• Спецпроекты
  • Weather forecast
    • Exchange Rates
    • 425.63
    • 515.99
    • 5.92
  • SEND YOUR NEWS TO US WhatsApp +7 (777) 001 44 99
  1. Main
  2. Read

Nepali girls confined by stigma and superstition

  • Vkontakte
  • Facebook
  • Twitter
  • Одноклассники
  • Telegram
Новостью поделились: человек

Nepali girls confined by stigma and superstition Nepali girls confined by stigma and superstition

Saraswati Biswokarma sits in the dark, rearranging the threadbare cotton sheet and straw bed she is forced to sleep on before bringing her knees up to her chest with a shiver.

It is already mid-morning but she has not been allowed out of the airless brick shed where she has spent every night for the past week.

The 13-year-old was effectively banished to the shed -- barely big enough to stand or lie down in -- where she must experience her first period alone in a traumatic ordeal.

"I've been here eight nights so I have one left," she says with a nervous smile. "It's not nice here, it's scary and I felt very alone on the first night. I was so scared."

Saraswati's isolation is part of a centuries-old Hindu ritual known as chhaupadi that has been blamed for prolonged depression and even deaths in remote, impoverished western Nepal.

Under the practice, women are prohibited from participating in normal family activities during menstruation and after childbirth, and can have no contact with men of the household.

Chandrakal Nepali prepares her bedding inside a
Chandrakal Nepali prepares her bedding inside a "chhaupadi house". ©AFP

"I'm not allowed to touch any cattle or go inside our house. I have to stay in the shed and when my mother calls I have to wait nearby the house with a plate so she can give me food," Saraswati says.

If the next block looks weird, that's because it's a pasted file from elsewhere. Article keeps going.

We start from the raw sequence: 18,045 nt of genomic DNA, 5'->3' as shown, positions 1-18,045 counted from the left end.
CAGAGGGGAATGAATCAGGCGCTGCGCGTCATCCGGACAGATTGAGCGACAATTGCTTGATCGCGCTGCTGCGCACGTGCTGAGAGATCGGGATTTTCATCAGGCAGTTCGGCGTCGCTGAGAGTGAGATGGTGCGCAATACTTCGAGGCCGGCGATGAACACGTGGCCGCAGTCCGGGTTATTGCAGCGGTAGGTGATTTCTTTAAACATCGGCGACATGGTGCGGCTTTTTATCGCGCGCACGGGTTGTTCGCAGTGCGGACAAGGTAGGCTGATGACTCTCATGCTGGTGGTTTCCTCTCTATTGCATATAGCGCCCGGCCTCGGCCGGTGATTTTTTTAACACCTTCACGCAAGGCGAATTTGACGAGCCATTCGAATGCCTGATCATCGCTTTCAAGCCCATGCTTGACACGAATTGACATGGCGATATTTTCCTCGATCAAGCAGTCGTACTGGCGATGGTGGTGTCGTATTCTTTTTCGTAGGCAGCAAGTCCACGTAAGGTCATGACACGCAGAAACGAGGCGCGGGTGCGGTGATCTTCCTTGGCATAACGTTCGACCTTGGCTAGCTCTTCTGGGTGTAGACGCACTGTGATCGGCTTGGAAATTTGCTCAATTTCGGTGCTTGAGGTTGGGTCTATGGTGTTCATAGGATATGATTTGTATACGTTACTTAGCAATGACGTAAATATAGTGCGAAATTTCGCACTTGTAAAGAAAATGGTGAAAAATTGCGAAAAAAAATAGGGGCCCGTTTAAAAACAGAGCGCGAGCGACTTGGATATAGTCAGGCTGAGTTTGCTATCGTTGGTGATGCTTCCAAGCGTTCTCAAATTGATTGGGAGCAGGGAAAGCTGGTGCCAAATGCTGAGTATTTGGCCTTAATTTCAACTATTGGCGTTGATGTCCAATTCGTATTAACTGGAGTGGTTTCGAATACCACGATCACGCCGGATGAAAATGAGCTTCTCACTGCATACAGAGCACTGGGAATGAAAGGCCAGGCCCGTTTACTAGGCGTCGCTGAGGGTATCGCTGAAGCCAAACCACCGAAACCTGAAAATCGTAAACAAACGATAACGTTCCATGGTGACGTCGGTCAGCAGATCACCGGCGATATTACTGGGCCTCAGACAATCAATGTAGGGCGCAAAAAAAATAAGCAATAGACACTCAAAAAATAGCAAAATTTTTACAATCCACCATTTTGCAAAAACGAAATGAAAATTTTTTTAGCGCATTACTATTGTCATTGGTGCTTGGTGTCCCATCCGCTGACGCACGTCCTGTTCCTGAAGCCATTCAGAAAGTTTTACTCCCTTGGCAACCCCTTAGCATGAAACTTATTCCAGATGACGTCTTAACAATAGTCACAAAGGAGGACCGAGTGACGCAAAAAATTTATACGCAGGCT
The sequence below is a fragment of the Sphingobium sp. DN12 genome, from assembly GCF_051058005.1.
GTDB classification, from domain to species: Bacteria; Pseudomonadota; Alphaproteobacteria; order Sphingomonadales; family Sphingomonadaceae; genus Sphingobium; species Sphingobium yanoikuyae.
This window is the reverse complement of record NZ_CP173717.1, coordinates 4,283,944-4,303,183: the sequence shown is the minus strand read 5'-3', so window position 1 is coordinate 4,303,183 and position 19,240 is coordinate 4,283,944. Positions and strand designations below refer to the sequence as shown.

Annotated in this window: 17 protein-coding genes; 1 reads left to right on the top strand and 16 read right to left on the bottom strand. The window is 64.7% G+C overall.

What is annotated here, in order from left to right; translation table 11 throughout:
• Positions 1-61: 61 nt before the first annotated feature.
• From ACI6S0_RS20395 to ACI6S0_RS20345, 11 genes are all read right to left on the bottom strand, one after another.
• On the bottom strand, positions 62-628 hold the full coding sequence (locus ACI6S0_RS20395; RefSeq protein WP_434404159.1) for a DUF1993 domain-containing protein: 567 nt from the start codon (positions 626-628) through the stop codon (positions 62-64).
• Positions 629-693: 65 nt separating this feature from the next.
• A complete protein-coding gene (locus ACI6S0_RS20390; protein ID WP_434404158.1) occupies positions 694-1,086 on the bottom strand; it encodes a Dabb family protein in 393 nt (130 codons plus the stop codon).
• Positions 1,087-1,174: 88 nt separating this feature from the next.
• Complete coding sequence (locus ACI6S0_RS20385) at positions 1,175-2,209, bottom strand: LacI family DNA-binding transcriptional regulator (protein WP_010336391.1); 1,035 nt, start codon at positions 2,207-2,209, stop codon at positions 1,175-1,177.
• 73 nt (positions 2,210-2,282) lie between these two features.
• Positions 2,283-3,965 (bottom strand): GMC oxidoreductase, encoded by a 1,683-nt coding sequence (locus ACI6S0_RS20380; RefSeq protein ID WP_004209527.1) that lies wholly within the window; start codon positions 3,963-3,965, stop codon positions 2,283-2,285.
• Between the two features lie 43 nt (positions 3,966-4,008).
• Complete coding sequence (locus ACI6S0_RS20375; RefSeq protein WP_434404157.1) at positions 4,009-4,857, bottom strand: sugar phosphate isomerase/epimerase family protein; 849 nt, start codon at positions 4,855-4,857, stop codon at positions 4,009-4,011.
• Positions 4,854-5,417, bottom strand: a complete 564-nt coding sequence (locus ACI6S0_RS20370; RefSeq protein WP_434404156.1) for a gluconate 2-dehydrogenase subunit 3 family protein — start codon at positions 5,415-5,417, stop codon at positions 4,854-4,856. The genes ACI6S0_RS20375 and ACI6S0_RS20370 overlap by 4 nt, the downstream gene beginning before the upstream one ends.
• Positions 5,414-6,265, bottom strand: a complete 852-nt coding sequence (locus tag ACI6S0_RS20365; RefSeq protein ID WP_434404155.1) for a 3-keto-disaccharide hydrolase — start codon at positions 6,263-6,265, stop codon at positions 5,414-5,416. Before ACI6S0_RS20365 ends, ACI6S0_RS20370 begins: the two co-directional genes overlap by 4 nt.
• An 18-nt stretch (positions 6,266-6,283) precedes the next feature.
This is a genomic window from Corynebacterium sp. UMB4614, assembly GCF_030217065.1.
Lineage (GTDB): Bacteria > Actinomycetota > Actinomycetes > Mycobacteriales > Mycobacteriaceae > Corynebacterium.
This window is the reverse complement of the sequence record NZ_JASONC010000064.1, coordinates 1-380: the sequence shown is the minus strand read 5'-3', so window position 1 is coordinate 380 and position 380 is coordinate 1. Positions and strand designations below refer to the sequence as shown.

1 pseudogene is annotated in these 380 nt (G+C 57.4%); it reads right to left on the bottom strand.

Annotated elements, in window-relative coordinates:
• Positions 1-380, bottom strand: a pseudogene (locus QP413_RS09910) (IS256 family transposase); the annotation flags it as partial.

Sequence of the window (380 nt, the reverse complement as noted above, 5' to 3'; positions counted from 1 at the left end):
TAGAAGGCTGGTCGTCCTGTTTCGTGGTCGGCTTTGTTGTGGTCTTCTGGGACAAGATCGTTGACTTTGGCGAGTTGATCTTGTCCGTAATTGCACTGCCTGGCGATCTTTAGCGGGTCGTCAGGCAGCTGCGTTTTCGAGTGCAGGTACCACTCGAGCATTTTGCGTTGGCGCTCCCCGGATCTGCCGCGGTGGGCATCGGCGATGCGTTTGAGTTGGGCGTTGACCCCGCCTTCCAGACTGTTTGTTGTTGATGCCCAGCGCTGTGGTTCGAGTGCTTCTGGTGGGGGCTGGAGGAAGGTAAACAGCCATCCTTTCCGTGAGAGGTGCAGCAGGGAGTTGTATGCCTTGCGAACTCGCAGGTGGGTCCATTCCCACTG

She is also barred from consuming dairy products or meat or taking a bath. Even looking in the mirror is frowned upon.

The practice stems from the belief that when women have periods they are impure and will bring bad luck on a whole family if they stay in the house and will contaminate anything they touch.

In 2005, the government, in line with a Supreme Court order, enacted a law abolishing chhaupadi but enforcement has been minimal or non-existent.

Saraswati's shelter, known as a chhaupadi goth, looks like a miniature cow shed, with a dirt floor and no windows or running water.

In January last year, two women were found dead in chhaupadi goths in the remote district of Achham after temperatures dropped to 30F (-1C). In another case, a 15-year-old died of diarrhoea contracted while sleeping in a shed.

Chandrakala Nepali, 17, is preparing for her fifth night in her goth.

Nepalese villager Chandrakal Nepali. ©AFP
Nepalese villager Chandrakal Nepali. ©AFP

Her parents went to Mumbai to find work two years ago, leaving her and four younger siblings to live with relatives in a house high up in the hills an hour's walk from Mangalsen, the main town in Achham.

"During the day I'm allowed out but only to work in the jungle, collecting firewood," she says, sweeping the dark, cold hut, which is barely big enough to lie down in.

"I'm not allowed to walk on the same road as the cattle and I'm not allowed to be with my family for seven days. To eat, I sit outside the house and they bring me food on a plate.

"When I'm alone in the shed I feel scared. There are insects and I'm afraid of snakes coming in."